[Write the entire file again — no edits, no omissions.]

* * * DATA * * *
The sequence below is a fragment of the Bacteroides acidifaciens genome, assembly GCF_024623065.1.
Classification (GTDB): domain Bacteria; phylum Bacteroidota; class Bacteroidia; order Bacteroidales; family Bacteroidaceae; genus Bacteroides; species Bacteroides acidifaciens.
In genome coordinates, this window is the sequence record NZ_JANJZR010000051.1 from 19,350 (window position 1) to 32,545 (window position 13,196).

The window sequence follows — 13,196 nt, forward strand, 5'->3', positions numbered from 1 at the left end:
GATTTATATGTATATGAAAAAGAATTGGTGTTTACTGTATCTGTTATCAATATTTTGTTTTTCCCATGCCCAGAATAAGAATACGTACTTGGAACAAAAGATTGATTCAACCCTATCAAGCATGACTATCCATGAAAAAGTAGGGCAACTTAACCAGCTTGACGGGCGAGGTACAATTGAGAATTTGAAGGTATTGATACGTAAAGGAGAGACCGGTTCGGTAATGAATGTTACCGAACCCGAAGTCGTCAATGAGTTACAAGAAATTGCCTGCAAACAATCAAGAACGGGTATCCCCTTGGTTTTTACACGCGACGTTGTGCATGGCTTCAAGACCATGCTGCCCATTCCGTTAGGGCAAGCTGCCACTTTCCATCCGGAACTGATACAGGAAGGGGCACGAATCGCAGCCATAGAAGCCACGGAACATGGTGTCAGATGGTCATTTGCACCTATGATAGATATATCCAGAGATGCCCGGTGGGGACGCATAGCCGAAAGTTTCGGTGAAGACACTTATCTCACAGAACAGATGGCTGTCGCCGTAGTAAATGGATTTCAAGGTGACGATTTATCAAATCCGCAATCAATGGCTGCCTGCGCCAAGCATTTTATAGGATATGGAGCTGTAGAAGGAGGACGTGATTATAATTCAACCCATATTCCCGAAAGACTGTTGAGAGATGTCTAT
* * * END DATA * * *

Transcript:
The sequence below is a fragment of the Bacteroides acidifaciens genome, assembly GCF_024623065.1.
Classification (GTDB): domain Bacteria; phylum Bacteroidota; class Bacteroidia; order Bacteroidales; family Bacteroidaceae; genus Bacteroides; species Bacteroides acidifaciens.
In genome coordinates, this window is the sequence record NZ_JANJZR010000051.1 from 19,350 (window position 1) to 32,545 (window position 13,196).

The window sequence follows — 13,196 nt, forward strand, 5'->3', positions numbered from 1 at the left end:
GATTTATATGTATATGAAAAAGAATTGGTGTTTACTGTATCTGTTATCAATATTTTGTTTTTCCCATGCCCAGAATAAGAATACGTACTTGGAACAAAAGATTGATTCAACCCTATCAAGCATGACTATCCATGAAAAAGTAGGGCAACTTAACCAGCTTGACGGGCGAGGTACAATTGAGAATTTGAAGGTATTGATACGTAAAGGAGAGACCGGTTCGGTAATGAATGTTACCGAACCCGAAGTCGTCAATGAGTTACAAGAAATTGCCTGCAAACAATCAAGAACGGGTATCCCCTTGGTTTTTACACGCGACGTTGTGCATGGCTTCAAGACCATGCTGCCCATTCCGTTAGGGCAAGCTGCCACTTTCCATCCGGAACTGATACAGGAAGGGGCACGAATCGCAGCCATAGAAGCCACGGAACATGGTGTCAGATGGTCATTTGCACCTATGATAGATATATCCAGAGATGCCCGGTGGGGACGCATAGCCGAAAGTTTCGGTGAAGACACTTATCTCACAGAACAGATGGCTGTCGCCGTAGTAAATGGATTTCAAGGTGACGATTTATCAAATCCGCAATCAATGGCTGCCTGCGCCAAGCATTTTATAGGATATGGAGCTGTAGAAGGAGGACGTGATTATAATTCAACCCATATTCCCGAAAGACTGTTGAGAGATGTCTAT